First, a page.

About 17-million minks will be culled in Denmark, the world’s largest mink fur producer, after scientists detected mutated versions of the coronavirus in mink farms that could spread to humans.

Coronavirus cases have been reported in mink farms in the northern Jutland region of Denmark, as well as across Europe. However, cases in Denmark have been rapidly spreading, reports the BBC. According to health authorities, five new virus strains were discovered on mink farms and 12 people have been infected thus far.

The country has attempted to curb outbreaks by culling infected minks since June. Now, the army, police and national emergency service will assist in the mink cull to eradicate the entire Danish herd.

Speaking at a news conference on Wednesday [November 4], Prime Minister Mette Frederiksen announced that they reached the decision with a ‘heavy heart’ after recommendations from health authorities.

Fredericksen cited a government report which said that the mutated virus was found to weaken the body’s ability to form antibodies. The mutated virus thus poses a potential threat to the efficacy of a future COVID-19 vaccine.

“The virus has mutated in mink. The mutated virus has spread to humans,” Frederiksen said.”We have a great responsibility towards our own population, but with the mutation that has now been found, we have an even greater responsibility for the rest of the world as well.”

The culling will happen at over 1000 mink farms, and will be a large undertaking that will occur as soon as possible, said police chief Thorkild Fogde.

New restrictions will also be imposed in some parts of Denmark to help curb the spread, including areas like Hjorring, Frederikshavn, Bronderslev, Jammerbugt, Vesthimmerland, Thisted and Laeso municipalities.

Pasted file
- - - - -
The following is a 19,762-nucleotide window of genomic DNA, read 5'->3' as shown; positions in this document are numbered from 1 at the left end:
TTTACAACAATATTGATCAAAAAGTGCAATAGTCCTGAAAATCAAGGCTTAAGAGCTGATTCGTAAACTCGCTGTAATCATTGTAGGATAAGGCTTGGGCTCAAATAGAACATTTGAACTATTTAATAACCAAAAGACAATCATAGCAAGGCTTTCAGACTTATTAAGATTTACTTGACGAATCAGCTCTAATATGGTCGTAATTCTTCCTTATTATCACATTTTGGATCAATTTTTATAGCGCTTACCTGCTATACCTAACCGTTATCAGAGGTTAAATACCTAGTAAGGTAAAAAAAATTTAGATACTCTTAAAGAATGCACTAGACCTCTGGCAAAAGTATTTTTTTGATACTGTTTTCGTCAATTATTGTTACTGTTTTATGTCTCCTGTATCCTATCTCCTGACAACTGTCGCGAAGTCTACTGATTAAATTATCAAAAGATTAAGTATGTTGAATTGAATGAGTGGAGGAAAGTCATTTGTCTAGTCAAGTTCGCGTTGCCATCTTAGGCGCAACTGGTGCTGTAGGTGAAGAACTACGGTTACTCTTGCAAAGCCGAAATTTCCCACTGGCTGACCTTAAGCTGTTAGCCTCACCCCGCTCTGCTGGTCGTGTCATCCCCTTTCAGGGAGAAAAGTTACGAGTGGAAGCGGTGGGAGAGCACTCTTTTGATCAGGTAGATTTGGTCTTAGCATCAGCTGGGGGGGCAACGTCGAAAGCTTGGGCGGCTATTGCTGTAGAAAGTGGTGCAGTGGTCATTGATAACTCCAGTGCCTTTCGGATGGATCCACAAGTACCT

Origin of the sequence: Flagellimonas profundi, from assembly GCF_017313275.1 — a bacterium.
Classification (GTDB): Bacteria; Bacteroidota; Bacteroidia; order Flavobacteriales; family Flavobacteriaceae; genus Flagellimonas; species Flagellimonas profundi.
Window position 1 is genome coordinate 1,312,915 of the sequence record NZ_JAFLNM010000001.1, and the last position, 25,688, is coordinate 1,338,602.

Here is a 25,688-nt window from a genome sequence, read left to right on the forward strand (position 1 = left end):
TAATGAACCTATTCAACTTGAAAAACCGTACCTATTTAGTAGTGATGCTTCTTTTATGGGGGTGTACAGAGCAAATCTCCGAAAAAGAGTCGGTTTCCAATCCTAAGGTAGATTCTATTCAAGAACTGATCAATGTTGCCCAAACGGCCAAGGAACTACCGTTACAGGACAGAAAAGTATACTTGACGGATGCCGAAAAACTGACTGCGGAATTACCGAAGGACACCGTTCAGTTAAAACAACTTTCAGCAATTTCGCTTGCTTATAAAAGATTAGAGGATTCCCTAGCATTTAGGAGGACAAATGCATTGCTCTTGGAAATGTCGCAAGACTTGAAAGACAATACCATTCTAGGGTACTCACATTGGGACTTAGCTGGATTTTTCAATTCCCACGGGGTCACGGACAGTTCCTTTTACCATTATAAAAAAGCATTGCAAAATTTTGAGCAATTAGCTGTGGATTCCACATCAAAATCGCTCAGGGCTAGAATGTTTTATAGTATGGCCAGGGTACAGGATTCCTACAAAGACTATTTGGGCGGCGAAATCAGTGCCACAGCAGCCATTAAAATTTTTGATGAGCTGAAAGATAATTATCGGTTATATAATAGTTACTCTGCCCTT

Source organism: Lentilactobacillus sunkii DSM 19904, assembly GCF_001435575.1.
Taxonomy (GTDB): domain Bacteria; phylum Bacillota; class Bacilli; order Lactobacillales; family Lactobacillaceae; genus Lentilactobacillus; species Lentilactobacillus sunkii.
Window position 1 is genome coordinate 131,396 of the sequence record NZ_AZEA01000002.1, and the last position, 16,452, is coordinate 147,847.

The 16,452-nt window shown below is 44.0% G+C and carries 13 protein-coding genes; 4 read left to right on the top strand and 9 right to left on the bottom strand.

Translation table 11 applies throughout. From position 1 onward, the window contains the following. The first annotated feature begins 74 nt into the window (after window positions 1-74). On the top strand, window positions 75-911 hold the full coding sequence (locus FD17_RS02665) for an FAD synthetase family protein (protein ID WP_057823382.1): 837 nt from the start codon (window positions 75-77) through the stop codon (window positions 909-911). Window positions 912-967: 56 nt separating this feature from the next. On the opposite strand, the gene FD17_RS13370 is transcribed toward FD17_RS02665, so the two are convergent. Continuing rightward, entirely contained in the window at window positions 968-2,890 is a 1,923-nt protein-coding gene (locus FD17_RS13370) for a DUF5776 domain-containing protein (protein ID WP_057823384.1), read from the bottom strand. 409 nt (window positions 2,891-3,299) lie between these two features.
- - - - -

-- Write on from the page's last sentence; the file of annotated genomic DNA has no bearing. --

Dr Joanna Swabe, Humane Society International/Europe’s senior director of public affairs, says that this decision is a significant development in the mink fur trade.

“Although not a ban on fur farming, this move signals the end of suffering for millions of animals confined to small wire cages on Danish fur farms solely for the purposes of a trivial fur fashion that no one needs,” she said. “We commend the Danish prime minister on her decision to take such an essential and science-led step to protect Danish citizens from the deadly coronavirus.”

Denmark is not the first country to cull minks following coronavirus cases. In July, about 100 000 minks were culled in Spain after cases were found at a farm in the Aragón province. The Netherlands also culled tens of thousands of animals following outbreaks on various farms. 

Picture: Unsplash

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